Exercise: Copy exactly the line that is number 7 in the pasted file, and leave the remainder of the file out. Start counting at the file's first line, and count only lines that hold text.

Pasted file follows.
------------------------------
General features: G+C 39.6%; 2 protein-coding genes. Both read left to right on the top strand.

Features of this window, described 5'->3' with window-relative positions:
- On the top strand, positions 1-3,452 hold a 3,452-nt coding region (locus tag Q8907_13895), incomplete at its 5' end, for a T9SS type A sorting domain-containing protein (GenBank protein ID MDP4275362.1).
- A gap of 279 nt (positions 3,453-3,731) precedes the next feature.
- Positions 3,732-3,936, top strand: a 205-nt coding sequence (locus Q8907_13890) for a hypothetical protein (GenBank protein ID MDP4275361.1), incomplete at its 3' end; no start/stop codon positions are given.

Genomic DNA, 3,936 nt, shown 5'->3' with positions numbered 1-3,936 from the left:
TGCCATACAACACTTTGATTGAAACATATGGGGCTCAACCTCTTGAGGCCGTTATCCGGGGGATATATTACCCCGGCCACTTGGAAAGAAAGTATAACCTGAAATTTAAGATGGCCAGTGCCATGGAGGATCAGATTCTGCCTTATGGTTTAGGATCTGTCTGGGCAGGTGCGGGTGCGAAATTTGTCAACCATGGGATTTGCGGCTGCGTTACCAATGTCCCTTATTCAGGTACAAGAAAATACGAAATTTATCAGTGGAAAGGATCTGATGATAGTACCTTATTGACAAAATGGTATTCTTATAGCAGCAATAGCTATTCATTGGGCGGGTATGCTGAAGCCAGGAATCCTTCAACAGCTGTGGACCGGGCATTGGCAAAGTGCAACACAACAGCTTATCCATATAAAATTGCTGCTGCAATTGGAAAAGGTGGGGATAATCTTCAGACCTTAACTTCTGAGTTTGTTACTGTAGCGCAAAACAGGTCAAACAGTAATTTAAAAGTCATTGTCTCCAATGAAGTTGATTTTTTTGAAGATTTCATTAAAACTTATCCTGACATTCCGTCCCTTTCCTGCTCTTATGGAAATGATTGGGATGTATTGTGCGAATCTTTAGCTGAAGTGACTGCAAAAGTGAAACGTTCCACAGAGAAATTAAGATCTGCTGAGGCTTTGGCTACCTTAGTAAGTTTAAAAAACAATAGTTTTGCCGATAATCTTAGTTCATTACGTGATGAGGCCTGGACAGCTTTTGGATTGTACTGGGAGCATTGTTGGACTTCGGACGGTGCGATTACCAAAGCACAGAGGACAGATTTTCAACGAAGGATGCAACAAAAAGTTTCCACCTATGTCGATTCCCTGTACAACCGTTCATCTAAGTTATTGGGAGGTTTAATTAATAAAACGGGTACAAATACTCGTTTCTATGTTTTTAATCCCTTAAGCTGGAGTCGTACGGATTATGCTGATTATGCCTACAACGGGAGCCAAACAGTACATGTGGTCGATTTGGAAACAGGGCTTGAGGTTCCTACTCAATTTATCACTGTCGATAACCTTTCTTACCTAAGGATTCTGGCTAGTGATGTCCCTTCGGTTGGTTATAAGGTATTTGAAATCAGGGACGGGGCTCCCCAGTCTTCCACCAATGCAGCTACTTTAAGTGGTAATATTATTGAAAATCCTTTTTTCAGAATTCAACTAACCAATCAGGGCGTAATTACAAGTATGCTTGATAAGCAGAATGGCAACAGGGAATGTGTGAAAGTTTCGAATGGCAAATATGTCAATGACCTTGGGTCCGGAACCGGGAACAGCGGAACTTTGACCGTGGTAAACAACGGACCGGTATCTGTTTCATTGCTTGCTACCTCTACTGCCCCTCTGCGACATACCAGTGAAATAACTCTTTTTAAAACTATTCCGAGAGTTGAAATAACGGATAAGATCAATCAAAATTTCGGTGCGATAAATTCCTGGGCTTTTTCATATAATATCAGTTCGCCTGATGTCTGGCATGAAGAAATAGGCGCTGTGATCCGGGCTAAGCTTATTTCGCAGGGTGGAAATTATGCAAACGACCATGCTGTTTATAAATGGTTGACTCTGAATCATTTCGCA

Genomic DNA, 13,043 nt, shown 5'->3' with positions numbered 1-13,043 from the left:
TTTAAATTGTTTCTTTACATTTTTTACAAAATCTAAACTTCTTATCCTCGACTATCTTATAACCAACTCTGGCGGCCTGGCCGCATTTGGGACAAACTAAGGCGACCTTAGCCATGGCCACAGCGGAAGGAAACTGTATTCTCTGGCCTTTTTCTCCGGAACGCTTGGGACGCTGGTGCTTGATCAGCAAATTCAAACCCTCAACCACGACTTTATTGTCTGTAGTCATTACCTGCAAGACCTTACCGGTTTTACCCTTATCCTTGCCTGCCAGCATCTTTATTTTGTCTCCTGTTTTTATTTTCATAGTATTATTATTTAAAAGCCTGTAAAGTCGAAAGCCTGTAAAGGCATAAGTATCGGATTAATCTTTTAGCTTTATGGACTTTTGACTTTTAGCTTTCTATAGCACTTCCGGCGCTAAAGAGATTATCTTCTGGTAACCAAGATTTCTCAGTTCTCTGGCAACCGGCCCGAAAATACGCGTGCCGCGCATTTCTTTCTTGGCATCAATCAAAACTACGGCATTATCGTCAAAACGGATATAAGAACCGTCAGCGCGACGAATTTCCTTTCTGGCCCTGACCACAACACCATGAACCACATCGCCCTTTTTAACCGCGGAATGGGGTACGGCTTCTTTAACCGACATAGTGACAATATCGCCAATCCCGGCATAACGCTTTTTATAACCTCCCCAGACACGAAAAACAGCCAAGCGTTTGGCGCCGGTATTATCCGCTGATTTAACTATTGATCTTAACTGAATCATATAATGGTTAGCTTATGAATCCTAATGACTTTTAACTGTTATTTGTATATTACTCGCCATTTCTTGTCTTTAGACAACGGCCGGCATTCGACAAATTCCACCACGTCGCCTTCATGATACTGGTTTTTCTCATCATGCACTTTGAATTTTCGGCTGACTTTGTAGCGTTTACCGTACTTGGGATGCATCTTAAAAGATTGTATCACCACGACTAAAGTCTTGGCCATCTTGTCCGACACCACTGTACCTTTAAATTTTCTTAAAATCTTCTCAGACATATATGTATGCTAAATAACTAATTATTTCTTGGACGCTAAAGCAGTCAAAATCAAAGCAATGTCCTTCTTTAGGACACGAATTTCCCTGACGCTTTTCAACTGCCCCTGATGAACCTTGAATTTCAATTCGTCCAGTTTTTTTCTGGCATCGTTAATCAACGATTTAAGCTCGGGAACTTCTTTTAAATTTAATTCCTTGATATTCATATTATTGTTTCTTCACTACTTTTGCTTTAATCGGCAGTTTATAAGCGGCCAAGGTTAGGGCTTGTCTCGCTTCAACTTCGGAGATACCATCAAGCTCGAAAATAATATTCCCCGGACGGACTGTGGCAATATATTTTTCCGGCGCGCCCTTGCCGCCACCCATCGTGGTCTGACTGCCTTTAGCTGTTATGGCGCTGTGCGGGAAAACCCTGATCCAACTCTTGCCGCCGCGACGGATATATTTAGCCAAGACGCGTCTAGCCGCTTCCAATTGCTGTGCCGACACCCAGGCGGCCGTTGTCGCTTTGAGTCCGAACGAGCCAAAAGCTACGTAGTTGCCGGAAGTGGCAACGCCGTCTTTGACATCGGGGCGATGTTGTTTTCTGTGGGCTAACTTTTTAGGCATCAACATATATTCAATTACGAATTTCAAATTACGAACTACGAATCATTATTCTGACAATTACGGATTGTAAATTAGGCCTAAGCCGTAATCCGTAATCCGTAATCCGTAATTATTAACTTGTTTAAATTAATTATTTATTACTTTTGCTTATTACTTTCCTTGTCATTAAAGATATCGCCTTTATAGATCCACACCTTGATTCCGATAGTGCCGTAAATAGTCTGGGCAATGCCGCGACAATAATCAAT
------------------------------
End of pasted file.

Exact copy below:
TGCCATACAACACTTTGATTGAAACATATGGGGCTCAACCTCTTGAGGCCGTTATCCGGGGGATATATTACCCCGGCCACTTGGAAAGAAAGTATAACCTGAAATTTAAGATGGCCAGTGCCATGGAGGATCAGATTCTGCCTTATGGTTTAGGATCTGTCTGGGCAGGTGCGGGTGCGAAATTTGTCAACCATGGGATTTGCGGCTGCGTTACCAATGTCCCTTATTCAGGTACAAGAAAATACGAAATTTATCAGTGGAAAGGATCTGATGATAGTACCTTATTGACAAAATGGTATTCTTATAGCAGCAATAGCTATTCATTGGGCGGGTATGCTGAAGCCAGGAATCCTTCAACAGCTGTGGACCGGGCATTGGCAAAGTGCAACACAACAGCTTATCCATATAAAATTGCTGCTGCAATTGGAAAAGGTGGGGATAATCTTCAGACCTTAACTTCTGAGTTTGTTACTGTAGCGCAAAACAGGTCAAACAGTAATTTAAAAGTCATTGTCTCCAATGAAGTTGATTTTTTTGAAGATTTCATTAAAACTTATCCTGACATTCCGTCCCTTTCCTGCTCTTATGGAAATGATTGGGATGTATTGTGCGAATCTTTAGCTGAAGTGACTGCAAAAGTGAAACGTTCCACAGAGAAATTAAGATCTGCTGAGGCTTTGGCTACCTTAGTAAGTTTAAAAAACAATAGTTTTGCCGATAATCTTAGTTCATTACGTGATGAGGCCTGGACAGCTTTTGGATTGTACTGGGAGCATTGTTGGACTTCGGACGGTGCGATTACCAAAGCACAGAGGACAGATTTTCAACGAAGGATGCAACAAAAAGTTTCCACCTATGTCGATTCCCTGTACAACCGTTCATCTAAGTTATTGGGAGGTTTAATTAATAAAACGGGTACAAATACTCGTTTCTATGTTTTTAATCCCTTAAGCTGGAGTCGTACGGATTATGCTGATTATGCCTACAACGGGAGCCAAACAGTACATGTGGTCGATTTGGAAACAGGGCTTGAGGTTCCTACTCAATTTATCACTGTCGATAACCTTTCTTACCTAAGGATTCTGGCTAGTGATGTCCCTTCGGTTGGTTATAAGGTATTTGAAATCAGGGACGGGGCTCCCCAGTCTTCCACCAATGCAGCTACTTTAAGTGGTAATATTATTGAAAATCCTTTTTTCAGAATTCAACTAACCAATCAGGGCGTAATTACAAGTATGCTTGATAAGCAGAATGGCAACAGGGAATGTGTGAAAGTTTCGAATGGCAAATATGTCAATGACCTTGGGTCCGGAACCGGGAACAGCGGAACTTTGACCGTGGTAAACAACGGACCGGTATCTGTTTCATTGCTTGCTACCTCTACTGCCCCTCTGCGACATACCAGTGAAATAACTCTTTTTAAAACTATTCCGAGAGTTGAAATAACGGATAAGATCAATCAAAATTTCGGTGCGATAAATTCCTGGGCTTTTTCATATAATATCAGTTCGCCTGATGTCTGGCATGAAGAAATAGGCGCTGTGATCCGGGCTAAGCTTATTTCGCAGGGTGGAAATTATGCAAACGACCATGCTGTTTATAAATGGTTGACTCTGAATCATTTCGCA